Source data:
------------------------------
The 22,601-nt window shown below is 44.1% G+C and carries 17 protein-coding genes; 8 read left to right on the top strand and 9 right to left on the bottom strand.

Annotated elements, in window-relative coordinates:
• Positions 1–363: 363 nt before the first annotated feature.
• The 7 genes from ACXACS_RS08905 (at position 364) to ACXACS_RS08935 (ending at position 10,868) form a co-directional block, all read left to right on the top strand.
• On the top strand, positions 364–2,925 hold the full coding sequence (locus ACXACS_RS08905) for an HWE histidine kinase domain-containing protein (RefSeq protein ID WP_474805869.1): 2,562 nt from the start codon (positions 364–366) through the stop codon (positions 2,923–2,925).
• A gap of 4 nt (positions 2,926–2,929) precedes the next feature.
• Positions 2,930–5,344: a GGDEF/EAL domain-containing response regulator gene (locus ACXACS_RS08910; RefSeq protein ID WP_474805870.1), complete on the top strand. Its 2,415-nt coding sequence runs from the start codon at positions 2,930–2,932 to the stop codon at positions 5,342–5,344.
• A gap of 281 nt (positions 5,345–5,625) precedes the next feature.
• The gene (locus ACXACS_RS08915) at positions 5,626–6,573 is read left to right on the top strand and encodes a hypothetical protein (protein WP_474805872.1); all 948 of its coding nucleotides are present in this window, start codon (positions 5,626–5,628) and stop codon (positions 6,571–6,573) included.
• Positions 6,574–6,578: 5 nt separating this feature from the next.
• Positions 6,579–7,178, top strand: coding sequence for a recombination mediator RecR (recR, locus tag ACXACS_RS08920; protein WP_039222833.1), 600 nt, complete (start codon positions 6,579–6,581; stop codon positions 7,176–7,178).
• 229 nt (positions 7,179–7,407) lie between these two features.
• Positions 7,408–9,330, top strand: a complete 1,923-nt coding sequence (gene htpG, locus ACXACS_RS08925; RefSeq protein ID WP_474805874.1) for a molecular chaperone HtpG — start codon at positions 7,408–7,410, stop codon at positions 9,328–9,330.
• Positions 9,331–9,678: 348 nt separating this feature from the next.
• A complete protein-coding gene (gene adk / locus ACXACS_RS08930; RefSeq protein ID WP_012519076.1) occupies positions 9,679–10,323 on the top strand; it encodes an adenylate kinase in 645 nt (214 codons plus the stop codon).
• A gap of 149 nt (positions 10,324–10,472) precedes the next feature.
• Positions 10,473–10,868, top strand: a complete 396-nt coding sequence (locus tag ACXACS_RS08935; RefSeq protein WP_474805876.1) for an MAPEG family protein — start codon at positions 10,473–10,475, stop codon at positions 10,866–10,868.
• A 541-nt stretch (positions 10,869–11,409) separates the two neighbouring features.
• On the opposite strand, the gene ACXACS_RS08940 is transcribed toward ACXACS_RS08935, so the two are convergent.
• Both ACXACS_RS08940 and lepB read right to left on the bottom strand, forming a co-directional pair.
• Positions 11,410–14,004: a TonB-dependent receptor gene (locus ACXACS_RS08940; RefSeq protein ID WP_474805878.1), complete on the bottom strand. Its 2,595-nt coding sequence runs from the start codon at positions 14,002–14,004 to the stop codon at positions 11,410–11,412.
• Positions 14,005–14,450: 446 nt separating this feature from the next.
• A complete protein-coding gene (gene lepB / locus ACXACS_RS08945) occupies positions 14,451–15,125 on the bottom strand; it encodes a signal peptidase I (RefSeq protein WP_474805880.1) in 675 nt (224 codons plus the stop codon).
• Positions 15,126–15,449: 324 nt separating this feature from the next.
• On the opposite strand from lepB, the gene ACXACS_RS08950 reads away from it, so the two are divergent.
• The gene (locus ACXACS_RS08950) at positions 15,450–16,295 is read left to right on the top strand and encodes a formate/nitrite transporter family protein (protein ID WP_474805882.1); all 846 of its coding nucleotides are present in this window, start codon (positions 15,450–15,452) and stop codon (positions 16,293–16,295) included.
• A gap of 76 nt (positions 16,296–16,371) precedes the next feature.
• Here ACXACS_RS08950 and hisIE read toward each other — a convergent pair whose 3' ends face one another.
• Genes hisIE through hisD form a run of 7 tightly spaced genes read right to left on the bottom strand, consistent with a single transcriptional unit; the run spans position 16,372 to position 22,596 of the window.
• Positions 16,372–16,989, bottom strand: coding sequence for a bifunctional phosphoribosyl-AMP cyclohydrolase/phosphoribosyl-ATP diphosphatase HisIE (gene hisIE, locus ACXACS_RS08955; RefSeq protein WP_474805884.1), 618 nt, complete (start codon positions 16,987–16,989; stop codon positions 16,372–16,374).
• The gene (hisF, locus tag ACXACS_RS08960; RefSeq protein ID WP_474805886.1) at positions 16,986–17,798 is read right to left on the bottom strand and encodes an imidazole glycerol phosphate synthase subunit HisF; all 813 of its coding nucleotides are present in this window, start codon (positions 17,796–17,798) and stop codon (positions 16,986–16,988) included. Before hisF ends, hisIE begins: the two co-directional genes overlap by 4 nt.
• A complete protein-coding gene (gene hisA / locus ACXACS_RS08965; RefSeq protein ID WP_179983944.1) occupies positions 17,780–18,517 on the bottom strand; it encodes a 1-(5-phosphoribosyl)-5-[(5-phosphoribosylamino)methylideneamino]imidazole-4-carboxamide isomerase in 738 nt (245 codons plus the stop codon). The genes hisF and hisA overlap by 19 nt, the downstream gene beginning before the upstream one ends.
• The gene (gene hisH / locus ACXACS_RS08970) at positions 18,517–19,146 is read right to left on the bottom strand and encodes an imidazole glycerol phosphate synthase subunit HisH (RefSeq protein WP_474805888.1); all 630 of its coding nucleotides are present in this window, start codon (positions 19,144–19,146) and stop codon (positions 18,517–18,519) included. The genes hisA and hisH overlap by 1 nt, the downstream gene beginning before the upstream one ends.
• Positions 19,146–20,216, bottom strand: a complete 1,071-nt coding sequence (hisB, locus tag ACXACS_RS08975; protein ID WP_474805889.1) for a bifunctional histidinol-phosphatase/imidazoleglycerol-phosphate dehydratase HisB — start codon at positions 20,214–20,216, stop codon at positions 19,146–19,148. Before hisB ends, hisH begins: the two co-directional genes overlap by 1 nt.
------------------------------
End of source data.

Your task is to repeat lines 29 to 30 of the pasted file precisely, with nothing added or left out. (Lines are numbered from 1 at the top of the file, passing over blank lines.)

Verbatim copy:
• Genes hisIE through hisD form a run of 7 tightly spaced genes read right to left on the bottom strand, consistent with a single transcriptional unit; the run spans position 16,372 to position 22,596 of the window.
• Positions 16,372–16,989, bottom strand: coding sequence for a bifunctional phosphoribosyl-AMP cyclohydrolase/phosphoribosyl-ATP diphosphatase HisIE (gene hisIE, locus ACXACS_RS08955; RefSeq protein WP_474805884.1), 618 nt, complete (start codon positions 16,987–16,989; stop codon positions 16,372–16,374).